Up to then, my Dad ran his Egg and Dairy Produce Rounds quite successfully from home, but now, with food rationing in the offing, he needed Shop Premises as the customers would have to come to him.
His rounds had covered the district, from New Cross in one direction to the Bricklayers Arms in the Old Kent Road at Southwark in the other, and it was quite surprising that some of his old Customers from far and wide registered with him, and remained loyal throughout the war, coming all the way to the Shop every week for their Rations.
Dad's Shop was in Galleywall Road, which joined Southwark Park Road at the part which was the main shopping area, lined with Shops and Stalls in the road, and known as the "Blue," after a Pub called the "Blue Anchor" on the corner of Blue Anchor Lane.
It was closer to the River Thames and Surrey Docks than Catlin Street.
The School was only a few yards from the Shop, and behind it was a huge brick building without windows.
In big white-tiled letters on the wall was the name of the firm and the words: "Bermondsey Cold Store," but this was soon covered over with black paint.
This place was a Food-Store. Luckily it was never hit by german bombs all through the war, and only ever suffered minor damage from shrapnel and a dud AA shell.
Soon after we moved in to the Shop, an Anderson Shelter was installed in the back-garden, and this was to become very important to us.
As 1940 progressed, we heard about Dunkirk and all the little Ships that had gone across the Channel to help with the evacuation, among them many of the Pleasure Boats from the Thames, led by Paddle-Steamers such as the Golden Eagle and Royal Eagle, which I believe was sunk.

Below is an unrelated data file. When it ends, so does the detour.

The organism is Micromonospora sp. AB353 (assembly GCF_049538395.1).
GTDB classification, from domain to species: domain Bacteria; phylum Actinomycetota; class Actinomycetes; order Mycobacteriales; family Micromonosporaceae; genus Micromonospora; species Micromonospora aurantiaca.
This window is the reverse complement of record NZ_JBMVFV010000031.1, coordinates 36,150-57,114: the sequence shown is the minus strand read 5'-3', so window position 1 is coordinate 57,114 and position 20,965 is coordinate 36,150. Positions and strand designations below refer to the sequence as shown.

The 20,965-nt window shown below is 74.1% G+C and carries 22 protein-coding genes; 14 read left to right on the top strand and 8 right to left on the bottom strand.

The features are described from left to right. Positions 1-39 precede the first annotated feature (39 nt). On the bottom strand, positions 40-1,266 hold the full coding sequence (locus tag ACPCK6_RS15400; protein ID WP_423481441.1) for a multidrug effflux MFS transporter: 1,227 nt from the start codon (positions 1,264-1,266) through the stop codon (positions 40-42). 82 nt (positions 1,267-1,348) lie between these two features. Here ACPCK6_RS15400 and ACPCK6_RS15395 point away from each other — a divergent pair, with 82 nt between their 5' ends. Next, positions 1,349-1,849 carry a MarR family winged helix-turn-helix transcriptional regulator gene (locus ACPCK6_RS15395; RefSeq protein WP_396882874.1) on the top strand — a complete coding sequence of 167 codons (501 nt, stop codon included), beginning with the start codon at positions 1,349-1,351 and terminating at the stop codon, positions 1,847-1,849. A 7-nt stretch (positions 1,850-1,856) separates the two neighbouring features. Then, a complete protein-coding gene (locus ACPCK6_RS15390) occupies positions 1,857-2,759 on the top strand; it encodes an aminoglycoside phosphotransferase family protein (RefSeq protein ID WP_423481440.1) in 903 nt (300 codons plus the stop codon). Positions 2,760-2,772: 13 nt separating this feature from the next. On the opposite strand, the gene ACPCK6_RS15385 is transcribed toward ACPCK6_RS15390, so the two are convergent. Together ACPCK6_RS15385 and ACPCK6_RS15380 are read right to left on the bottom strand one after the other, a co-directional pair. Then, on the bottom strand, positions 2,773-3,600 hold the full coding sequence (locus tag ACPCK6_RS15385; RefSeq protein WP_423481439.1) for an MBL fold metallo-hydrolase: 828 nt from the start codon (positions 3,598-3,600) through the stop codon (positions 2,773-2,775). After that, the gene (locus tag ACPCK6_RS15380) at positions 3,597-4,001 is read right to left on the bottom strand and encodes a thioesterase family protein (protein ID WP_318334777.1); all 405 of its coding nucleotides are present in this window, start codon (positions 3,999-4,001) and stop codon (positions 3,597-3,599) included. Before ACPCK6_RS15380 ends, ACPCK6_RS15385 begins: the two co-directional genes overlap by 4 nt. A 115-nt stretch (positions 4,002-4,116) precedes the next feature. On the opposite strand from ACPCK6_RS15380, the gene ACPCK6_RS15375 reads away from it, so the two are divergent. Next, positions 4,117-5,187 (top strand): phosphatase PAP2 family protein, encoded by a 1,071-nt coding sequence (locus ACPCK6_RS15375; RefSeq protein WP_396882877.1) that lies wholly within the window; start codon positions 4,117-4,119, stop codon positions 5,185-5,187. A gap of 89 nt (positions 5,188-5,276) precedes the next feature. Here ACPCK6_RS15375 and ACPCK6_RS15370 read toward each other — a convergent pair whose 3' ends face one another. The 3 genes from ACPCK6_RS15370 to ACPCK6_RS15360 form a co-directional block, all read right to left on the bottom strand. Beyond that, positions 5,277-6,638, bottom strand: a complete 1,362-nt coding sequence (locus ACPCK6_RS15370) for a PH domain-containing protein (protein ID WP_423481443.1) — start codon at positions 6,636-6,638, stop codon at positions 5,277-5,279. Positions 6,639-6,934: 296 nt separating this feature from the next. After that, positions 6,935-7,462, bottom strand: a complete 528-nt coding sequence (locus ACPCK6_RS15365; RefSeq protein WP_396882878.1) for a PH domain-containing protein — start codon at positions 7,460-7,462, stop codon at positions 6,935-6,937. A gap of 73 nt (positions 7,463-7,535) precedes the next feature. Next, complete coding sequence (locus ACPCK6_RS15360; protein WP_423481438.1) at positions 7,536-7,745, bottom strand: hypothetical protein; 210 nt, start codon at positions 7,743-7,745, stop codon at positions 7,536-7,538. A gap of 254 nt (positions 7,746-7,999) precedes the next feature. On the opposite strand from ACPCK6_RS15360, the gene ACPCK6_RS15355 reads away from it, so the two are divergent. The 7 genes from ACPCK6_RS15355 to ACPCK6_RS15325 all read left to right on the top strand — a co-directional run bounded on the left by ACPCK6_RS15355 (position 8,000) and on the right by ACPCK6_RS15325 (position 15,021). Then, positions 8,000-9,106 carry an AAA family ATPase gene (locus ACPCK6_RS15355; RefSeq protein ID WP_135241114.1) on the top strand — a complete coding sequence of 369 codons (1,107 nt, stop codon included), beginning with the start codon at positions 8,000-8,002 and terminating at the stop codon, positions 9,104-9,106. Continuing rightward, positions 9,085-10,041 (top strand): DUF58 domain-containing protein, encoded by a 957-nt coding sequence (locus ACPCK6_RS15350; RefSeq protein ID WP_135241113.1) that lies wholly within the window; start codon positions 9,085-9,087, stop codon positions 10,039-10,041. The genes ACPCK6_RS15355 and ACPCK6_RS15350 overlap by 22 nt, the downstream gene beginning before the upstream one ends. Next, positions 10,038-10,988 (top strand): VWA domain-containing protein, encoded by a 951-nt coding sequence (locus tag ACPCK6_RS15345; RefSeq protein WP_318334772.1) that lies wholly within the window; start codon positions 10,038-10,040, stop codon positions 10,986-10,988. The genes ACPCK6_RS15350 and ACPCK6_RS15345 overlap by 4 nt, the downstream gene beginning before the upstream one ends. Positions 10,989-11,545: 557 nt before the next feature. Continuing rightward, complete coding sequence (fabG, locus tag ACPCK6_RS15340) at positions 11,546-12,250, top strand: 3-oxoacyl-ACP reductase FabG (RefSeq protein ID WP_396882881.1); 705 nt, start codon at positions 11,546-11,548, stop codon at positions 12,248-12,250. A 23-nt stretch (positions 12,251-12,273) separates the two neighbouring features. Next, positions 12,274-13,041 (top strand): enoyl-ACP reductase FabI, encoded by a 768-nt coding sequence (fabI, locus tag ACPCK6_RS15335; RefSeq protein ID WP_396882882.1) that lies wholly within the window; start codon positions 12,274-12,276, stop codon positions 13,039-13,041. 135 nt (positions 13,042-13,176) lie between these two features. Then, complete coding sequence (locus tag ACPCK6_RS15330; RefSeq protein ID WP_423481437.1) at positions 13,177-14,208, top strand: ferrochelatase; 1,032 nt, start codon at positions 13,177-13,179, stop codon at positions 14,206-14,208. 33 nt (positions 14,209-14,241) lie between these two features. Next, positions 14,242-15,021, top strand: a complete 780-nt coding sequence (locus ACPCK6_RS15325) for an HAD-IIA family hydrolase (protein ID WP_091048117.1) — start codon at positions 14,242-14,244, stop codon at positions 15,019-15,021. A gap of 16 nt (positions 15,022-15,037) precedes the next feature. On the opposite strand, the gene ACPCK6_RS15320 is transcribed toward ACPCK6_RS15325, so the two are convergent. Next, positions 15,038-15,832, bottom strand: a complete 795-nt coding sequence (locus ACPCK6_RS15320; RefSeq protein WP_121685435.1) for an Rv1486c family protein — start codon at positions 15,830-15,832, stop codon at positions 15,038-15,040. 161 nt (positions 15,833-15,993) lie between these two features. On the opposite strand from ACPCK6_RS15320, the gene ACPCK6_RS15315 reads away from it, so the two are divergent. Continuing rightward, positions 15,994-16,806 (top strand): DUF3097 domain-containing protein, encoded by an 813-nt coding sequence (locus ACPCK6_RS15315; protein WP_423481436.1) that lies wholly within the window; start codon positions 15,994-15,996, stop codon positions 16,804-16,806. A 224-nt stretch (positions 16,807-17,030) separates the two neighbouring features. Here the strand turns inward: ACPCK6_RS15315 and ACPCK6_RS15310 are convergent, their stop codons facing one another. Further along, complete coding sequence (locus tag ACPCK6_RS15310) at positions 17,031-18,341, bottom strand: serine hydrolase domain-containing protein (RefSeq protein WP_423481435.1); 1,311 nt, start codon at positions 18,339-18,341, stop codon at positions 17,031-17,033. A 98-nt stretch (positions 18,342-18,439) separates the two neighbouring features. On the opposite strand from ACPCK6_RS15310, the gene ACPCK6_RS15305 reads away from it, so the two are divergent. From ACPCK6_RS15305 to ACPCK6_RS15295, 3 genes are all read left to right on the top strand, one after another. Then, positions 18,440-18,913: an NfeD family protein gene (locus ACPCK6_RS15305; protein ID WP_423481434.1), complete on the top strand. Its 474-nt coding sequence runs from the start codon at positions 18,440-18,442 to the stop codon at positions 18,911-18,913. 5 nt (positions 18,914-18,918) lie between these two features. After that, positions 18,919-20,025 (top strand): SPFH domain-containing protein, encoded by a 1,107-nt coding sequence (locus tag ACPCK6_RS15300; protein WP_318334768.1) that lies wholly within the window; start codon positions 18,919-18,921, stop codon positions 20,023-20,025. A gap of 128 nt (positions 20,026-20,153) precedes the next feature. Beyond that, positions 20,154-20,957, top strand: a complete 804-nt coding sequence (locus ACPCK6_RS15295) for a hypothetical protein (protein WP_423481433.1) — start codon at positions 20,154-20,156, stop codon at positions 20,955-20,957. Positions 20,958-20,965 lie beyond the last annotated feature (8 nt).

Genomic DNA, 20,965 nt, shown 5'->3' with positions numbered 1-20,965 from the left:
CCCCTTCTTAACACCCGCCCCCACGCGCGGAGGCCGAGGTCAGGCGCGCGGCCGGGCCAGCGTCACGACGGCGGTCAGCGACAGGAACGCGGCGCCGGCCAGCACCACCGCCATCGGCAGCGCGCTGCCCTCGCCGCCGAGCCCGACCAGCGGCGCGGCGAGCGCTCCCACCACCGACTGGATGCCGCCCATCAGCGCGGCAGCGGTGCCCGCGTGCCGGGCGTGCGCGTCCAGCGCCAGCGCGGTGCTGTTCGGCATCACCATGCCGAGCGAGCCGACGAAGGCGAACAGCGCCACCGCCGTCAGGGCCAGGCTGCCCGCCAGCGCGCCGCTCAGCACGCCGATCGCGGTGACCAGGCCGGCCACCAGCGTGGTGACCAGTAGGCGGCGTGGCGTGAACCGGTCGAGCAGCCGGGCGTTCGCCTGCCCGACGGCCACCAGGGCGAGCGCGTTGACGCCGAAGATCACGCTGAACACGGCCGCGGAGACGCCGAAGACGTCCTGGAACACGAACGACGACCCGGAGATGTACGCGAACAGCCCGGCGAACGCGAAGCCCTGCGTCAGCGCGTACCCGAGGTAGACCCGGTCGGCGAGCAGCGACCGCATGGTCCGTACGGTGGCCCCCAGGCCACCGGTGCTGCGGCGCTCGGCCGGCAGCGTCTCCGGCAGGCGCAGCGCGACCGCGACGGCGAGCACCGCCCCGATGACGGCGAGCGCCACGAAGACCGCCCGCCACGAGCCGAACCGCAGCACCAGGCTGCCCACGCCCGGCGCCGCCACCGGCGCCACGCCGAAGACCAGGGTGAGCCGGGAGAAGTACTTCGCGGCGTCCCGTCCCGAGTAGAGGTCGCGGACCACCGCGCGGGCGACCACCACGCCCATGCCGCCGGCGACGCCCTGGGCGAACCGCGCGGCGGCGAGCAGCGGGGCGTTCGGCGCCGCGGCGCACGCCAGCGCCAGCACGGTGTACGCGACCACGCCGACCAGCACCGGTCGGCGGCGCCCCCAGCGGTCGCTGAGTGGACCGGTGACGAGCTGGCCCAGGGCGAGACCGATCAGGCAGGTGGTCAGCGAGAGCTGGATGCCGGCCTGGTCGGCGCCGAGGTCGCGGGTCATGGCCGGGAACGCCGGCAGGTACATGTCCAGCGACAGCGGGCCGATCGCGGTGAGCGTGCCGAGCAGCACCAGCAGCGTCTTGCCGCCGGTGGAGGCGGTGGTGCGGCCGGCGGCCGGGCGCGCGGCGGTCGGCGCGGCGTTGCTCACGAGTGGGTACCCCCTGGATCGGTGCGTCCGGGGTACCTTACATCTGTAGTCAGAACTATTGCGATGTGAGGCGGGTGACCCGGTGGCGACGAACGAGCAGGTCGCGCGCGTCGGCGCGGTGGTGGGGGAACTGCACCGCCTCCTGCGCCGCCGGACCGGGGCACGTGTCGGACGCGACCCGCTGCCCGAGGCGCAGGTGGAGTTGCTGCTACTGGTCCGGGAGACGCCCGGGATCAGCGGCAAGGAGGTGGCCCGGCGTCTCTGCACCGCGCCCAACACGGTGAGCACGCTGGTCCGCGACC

These Ships used to take hundreds of day-trippers from Tower Pier to Southend and the Kent seaside resorts daily in Peace-time. I had often seen them go by on Saturday mornings when we were at Cherry-Garden Pier, just downstream from Tower Bridge. My friends and I would sometimes play down there on the little sandy beach left on the foreshore when the tide went out.
With the good news of our troops successful return from Dunkirk came the bad news that more and more of our Merchant Ships were being sunk by U-Boats, and essential goods were getting in short supply. So we were issued with Ration-Books, and food rationing started.
This didn't affect our family so much, as there were then nine of us, and big families managed quite well. It must have been hard for people living on their own though. I felt especially sorry for some of the little old ladies who lived near us, two ounces of tea and four ounces of sugar don't go very far when you're on your own.